Skip to main content

Facebook reveals we upload a whopping 350 million photos to the network daily

according to facebook there are 350 million photos uploaded on the social network daily and thats just crazy pile of polaroid
Image used with permission by copyright holder

When Internet.org released a white paper this week detailing – among other things – Facebook’s technologies and tools the company has developed in order to plug the whole world into the Matrix get the entire world online, it also gave us a sneak peek into the sort of data they handle on a daily basis. And to no one’s surprise, one of the things we love using Facebook for the most is – gasp! – uploading and sharing photos.

“More than 250 billion photos have been uploaded to Facebook, and more than 350 million photos are uploaded every day on average,” the social network revealed. A number of that magnitude may be a bit shocking at first, but given how a lot of Facebook users access the site via their smartphones coupled with how dependent we are on this device as a camera, the numbers make sense. Also to not be ignored is the fact that Facebook owns Instagram, a quickly growing app – from which plenty of users push photos to Facebook.

“Facebook is the largest image-sharing site on the Internet, and images represent the largest source of data usage on Facebook,” the white paper stated. The average Facebook user’s love for photography is the reason why the social network acquired Instagram and why it continually improves the photo-sharing experience, most recently through the site’s new Shared Albums feature that allows contacts to collaborate and collate images in one album. It is because of this that efforts to optimize photo uploads on the site in terms of resolution and format is in progress, all for the overall goal of efficiency.

The information Facebook provided about the number of photos they house on the company servers is only a small piece of an even more gigantic pie. Everyday, according to the paper, there are over 4.75 billion items shared on Facebook all over the world, including status updates, wall posts, photos, videos, and comments. Additionally, over 4.5 billion Likes are unleashed into the Facebook ether on a daily basis, along with more than 10 billion messages. No wonder it has to build such massive data centers; we’re becoming virtual pack rats. 

[Image via Flickr]

Editors' Recommendations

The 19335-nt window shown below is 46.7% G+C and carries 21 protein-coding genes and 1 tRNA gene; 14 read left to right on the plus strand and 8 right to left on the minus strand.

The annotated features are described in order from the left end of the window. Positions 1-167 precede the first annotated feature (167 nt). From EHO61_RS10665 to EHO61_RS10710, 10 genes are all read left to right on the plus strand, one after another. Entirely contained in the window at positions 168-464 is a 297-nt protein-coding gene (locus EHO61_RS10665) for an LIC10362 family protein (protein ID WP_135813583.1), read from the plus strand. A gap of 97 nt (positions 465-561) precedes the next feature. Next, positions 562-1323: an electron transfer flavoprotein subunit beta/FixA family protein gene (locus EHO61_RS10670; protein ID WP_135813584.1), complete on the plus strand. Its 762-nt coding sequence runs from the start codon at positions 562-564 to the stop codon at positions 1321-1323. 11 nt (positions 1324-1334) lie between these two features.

Jam Kotenko
Former Digital Trends Contributor
When she's not busy watching movies and TV shows or traveling to new places, Jam is probably on Facebook. Or Twitter. Or…
X (formerly Twitter) returns after global outage
A white X on a black background, which could be Twitter's new logo.

X, formerly known as Twitter, went down for about 90 minutes for users worldwide early on Thursday ET.

Anyone opening the social media app across all platforms was met with a blank timeline. On desktop, users saw a message that simply read, "Welcome to X," while on mobile the app showed suggestions for accounts to follow.

Read more
How to create multiple profiles on a Facebook account
A series of social media app icons on a colorful smartphone screen.

Facebook (and, by extension, Meta) are particular in the way that they allow users to create accounts and interact with their platform. Being the opposite of the typical anonymous service, Facebook sticks to the rule of one account per one person. However, Facebook allows its users to create multiple profiles that are all linked to one main Facebook account.

In much the same way as Japanese philosophy tells us we have three faces — one to show the world, one to show family, and one to show no one but ourselves — these profiles allow us to put a different 'face' out to different aspects or hobbies. One profile can keep tabs on your friends, while another goes hardcore into networking and selling tech on Facebook Marketplace.

Read more
How to set your Facebook Feed to show most recent posts
A smartphone with the Facebook app icon on it all on a white marble background.

Facebook's Feed is designed to recommend content you'd most likely want to see, and it's based on your Facebook activity, your connections, and the level of engagement a given post receives.

But sometimes you just want to see the latest Facebook posts. If that's you, it's important to know that you're not just stuck with Facebook's Feed algorithm. Sorting your Facebook Feed to show the most recent posts is a simple process:

Read more